WASHINGTON – Seven months after the fact, Montgomery College registrar’s associate Naheda Kaibni is still astonished when she tells the story of the phone call from her cousin in Ramallah.
Her cousin, an English teacher at Birzeit University, had been talking to students about colleges in the United States, and one of the schools that came up in conversation was the community college 6,000 miles away in suburban Washington.
The Mideast mention of Montgomery College may be surprising, but it reflects the worldwide reach the school has gained through word of mouth and a surging international student population.
“Once anybody walks on this campus, you can’t walk 10 feet and not see the international flavor of our population,” said Sherman Helberg, the director of admissions, records and registration for Montgomery College.
In Maryland, Montgomery College is second in international student enrollment only to the University of Maryland, College Park, which has about 12,000 more students overall. College Park had 3,711 foreign students in the 2001-2002 school year and Montgomery College had 3,217, according to a report by the Institute of International Education.
Helberg would like to take credit for attracting so many international students, but said the college simply mirrors the international population of Montgomery County. Foreign-born persons made up 28 percent of the county’s 870,000 residents in 2000, according to the Census Bureau.
“Many of our students are relatives or friends of people working in embassies,” Helberg said. “We’re a great school, but being great is not enough – – location and cost is a huge factor.”
Montgomery College boasts students from 170 countries, with the highest number from India, El Salvador, Vietnam, Korea and Peru. Helberg said there are only a handful that come to the school without any ties to the region.
Unlike some other community colleges, however, Montgomery College has not had to recruit overseas to boost international enrollment.
“If we don’t step over the line in Montgomery County (to recruit from other counties), why would I step over the line as the ocean goes?” Helberg asked.
“Our purpose is to serve this community right here. We think we have clearly defined our mission and we are fulfilling that mission, and it does include international students. But they’re international students who in one way or another are already a part of our community.”
For students like Robert Jirikdjian, the benefits of Montgomery College are clear: an affordable, quality education that is simply not available in his native Lebanon.
“In the United States, you can work and study at the same time; in Lebanon, you can’t do that,” said Jirikdjian, 25, a photography major at Montgomery College.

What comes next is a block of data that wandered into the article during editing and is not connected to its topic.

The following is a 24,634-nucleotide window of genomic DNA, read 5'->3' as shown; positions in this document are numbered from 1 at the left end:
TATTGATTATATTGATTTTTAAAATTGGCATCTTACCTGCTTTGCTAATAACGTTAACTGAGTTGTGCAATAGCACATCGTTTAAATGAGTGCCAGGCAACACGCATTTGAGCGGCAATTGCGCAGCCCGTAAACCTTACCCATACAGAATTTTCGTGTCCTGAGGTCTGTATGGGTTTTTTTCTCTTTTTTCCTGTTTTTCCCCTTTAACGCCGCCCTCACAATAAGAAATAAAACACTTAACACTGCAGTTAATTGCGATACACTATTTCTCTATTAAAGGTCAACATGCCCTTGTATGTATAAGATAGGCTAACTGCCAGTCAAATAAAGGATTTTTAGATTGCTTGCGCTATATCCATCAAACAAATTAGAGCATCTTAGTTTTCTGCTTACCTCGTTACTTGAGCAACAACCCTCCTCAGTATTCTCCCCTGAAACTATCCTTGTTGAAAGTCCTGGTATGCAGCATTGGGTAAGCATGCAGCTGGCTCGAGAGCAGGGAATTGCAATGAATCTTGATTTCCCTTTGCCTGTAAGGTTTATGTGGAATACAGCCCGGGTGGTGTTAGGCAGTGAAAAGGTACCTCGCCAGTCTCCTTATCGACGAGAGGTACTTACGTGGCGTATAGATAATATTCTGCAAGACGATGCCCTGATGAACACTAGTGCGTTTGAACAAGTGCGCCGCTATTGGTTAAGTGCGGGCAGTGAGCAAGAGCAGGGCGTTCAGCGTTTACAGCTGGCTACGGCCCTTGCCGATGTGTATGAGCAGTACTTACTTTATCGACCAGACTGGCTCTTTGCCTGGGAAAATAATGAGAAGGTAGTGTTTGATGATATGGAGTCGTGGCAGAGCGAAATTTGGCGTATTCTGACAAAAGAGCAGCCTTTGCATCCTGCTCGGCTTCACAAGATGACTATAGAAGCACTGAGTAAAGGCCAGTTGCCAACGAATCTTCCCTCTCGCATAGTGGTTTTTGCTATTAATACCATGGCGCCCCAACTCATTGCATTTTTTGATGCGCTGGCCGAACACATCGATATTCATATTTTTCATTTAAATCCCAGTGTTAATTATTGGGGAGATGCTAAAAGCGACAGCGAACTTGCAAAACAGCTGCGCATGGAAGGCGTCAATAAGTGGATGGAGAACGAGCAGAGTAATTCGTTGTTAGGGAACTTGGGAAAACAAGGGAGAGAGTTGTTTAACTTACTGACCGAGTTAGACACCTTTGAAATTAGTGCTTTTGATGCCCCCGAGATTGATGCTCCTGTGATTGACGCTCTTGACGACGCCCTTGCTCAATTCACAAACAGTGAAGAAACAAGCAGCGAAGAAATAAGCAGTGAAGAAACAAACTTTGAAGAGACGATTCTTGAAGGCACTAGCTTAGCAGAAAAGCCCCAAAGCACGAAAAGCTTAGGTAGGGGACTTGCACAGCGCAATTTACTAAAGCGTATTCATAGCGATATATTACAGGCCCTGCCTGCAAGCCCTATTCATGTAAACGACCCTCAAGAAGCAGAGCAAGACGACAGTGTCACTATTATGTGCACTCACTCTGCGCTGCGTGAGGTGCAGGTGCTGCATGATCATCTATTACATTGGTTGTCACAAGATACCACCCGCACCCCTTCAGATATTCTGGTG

He joined his three sisters in the United States in April, and splits his time between classes at Montgomery and work at a dry-cleaning store. He said seeing so many other international students on campus has eased the transition.
Helberg, who has worked at Montgomery College for 23 years, said the school’s international student population began to surge in the 1980s and is still rising.
“All the parts of the world where you have strife, 10 years later you are going to see permanent residents (in this country),” he said.
After the Sept. 11 attacks, officials at all colleges worried that international students would have a harder time coming to the United States. Stricter regulations for obtaining a student visa have made it harder for foreign students to enter the country, but international students are still flocking to Montgomery and other schools, studies show.
“Even with the Sept.11 stuff, INS (Immigration and Naturalization Service) crackdowns, and now there’s a lot of hoops you have to go through, there has been no let up at all,” Helberg said of his school’s foreign enrollment.
But while international students kept coming, some reported verbal and, in some cases, physical abuse at the diverse community college after Sept. 11.
“I wasn’t treated the same way after 9-11,” said Sam, 24, a student from Yemen, who declined to give his last name. “On campus, people took action against me. Either they cut their friendship with me, or were throwing stuff at me.”
Sam, who came to this country six years ago and graduated from nearby Richard Montgomery High School, said those confrontations have stopped for the most part.
But bringing more foreign students to campus could help prevent those sort of tensions in the future, Helberg said.
“The more kinds of people we actually interact with, the more we know that no action by any party represents that entire group that they stand for,” he said. “If there is ever going to be world peace in our lifetime, it is because of that, not anything we can teach.
“It brings an element to education that we cannot provide . . . at all,” Helberg said. “And before we had it, we didn’t know we were missing it.”